Designers Beware: Text-to-Image Design is Coming

In a world where text-to-image technology is becoming more advanced, logo designers may soon be out of a job. Google engineers have developed a ground-breaking artificial intelligence tool that can conjure images by reading text input. A rival system, DALL·E mini, took Twitter by storm this week. I was curious about this technology, so I typed in “A photo of Boston Terriers by the pool in the style of Slim Aarons,” and I have gotta say, I was quite pleased:

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As T2I technology improves, businesses will be able to create logos and other graphics without hiring human artists, designers, or illustrators. So what does this mean for the future of logo design? And what are some of the pros and cons of this new technology?

Text-to-image design opens up endless creative possibilities in the same way that the invention of oil-based paint did. AI technology can give us ideas we wouldn’t have had on our own and allow us to layer our own “spin” on a design. This could lead to some really amazing and unique text-to-image logo designs.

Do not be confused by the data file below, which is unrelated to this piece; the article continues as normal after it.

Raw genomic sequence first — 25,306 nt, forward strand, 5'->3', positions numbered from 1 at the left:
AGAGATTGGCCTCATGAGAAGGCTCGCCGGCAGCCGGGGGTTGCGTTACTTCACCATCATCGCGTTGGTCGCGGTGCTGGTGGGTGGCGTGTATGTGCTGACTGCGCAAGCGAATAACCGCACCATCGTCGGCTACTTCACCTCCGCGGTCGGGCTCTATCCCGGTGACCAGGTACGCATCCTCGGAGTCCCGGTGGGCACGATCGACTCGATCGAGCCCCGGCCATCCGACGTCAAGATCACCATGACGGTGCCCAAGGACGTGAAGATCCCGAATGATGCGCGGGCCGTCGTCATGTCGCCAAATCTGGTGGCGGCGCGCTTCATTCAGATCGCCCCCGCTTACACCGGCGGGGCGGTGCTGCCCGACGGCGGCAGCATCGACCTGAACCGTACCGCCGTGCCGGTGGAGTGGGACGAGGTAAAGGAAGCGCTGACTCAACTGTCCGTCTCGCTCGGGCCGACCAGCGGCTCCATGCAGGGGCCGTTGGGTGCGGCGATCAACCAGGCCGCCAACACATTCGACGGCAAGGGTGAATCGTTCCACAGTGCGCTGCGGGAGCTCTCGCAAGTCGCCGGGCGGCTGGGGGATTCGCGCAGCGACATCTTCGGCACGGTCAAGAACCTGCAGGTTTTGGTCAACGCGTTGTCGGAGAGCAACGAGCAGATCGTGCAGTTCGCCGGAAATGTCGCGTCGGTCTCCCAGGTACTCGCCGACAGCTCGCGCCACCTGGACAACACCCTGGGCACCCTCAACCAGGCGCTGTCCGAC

It also further democratizes design. In the same way, tools like Canva have allowed people with limited design skills to create professional-looking graphics, the only limit is your imagination, and beautiful designs and templates can be made by a trained professional.

However, text-to-image logo design could lead to a lot of cookie-cutter designs. With businesses able to easily create logos without hiring a professional, we may see an increase in unoriginal designs. This could lead to a homogenization of logo design and make it repetitive, even dull. We put Dall-e’s logo design skills to the test, and uhhhh….

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Let’s just say it’s not quite there yet.

One of the reasons that Google hasn’t released this tool to the public yet is because they are still trying to understand some of the ways text-to-image could become hateful, dangerous, or lead to the spread of misinformation. For example, increasing the proliferation of deep fakes across the web since anyone can make one with only a few keystrokes.

There is also the threat of putting designers out of a job. In recent years, sites like Fiverr and Upwork have increased competition and lowered the cost of logo and graphic design. Designers in the U.S. who charged thousands for their work found themselves against designers willing to work for a fraction of the cost. With computer-generated logos an imminent reality, design costs will be minuscule – even free.

So what does the future hold for logo design? Only time will tell. But text-to-image technology will change the landscape of logo design – for better or worse. If you want to try T2I for yourself, check out the Dall-e Mini here and share your creations with us in the comments below!